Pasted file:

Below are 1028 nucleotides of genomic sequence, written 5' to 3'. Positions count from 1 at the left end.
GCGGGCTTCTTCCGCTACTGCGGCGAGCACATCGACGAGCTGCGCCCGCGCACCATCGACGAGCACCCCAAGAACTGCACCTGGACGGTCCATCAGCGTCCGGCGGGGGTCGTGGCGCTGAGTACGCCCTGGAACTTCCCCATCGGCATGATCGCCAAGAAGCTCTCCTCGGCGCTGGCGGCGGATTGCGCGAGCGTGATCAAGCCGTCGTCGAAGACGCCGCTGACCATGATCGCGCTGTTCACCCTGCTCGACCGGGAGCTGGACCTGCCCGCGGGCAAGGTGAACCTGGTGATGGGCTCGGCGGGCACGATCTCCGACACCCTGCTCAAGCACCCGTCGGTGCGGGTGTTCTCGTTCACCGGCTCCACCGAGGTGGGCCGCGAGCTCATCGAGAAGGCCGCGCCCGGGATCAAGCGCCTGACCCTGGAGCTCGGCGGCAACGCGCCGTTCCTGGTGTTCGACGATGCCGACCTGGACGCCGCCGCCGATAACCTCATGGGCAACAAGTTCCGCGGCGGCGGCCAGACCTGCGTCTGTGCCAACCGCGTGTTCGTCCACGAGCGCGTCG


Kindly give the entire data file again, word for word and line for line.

Below are 1028 nucleotides of genomic sequence, written 5' to 3'. Positions count from 1 at the left end.
GCGGGCTTCTTCCGCTACTGCGGCGAGCACATCGACGAGCTGCGCCCGCGCACCATCGACGAGCACCCCAAGAACTGCACCTGGACGGTCCATCAGCGTCCGGCGGGGGTCGTGGCGCTGAGTACGCCCTGGAACTTCCCCATCGGCATGATCGCCAAGAAGCTCTCCTCGGCGCTGGCGGCGGATTGCGCGAGCGTGATCAAGCCGTCGTCGAAGACGCCGCTGACCATGATCGCGCTGTTCACCCTGCTCGACCGGGAGCTGGACCTGCCCGCGGGCAAGGTGAACCTGGTGATGGGCTCGGCGGGCACGATCTCCGACACCCTGCTCAAGCACCCGTCGGTGCGGGTGTTCTCGTTCACCGGCTCCACCGAGGTGGGCCGCGAGCTCATCGAGAAGGCCGCGCCCGGGATCAAGCGCCTGACCCTGGAGCTCGGCGGCAACGCGCCGTTCCTGGTGTTCGACGATGCCGACCTGGACGCCGCCGCCGATAACCTCATGGGCAACAAGTTCCGCGGCGGCGGCCAGACCTGCGTCTGTGCCAACCGCGTGTTCGTCCACGAGCGCGTCG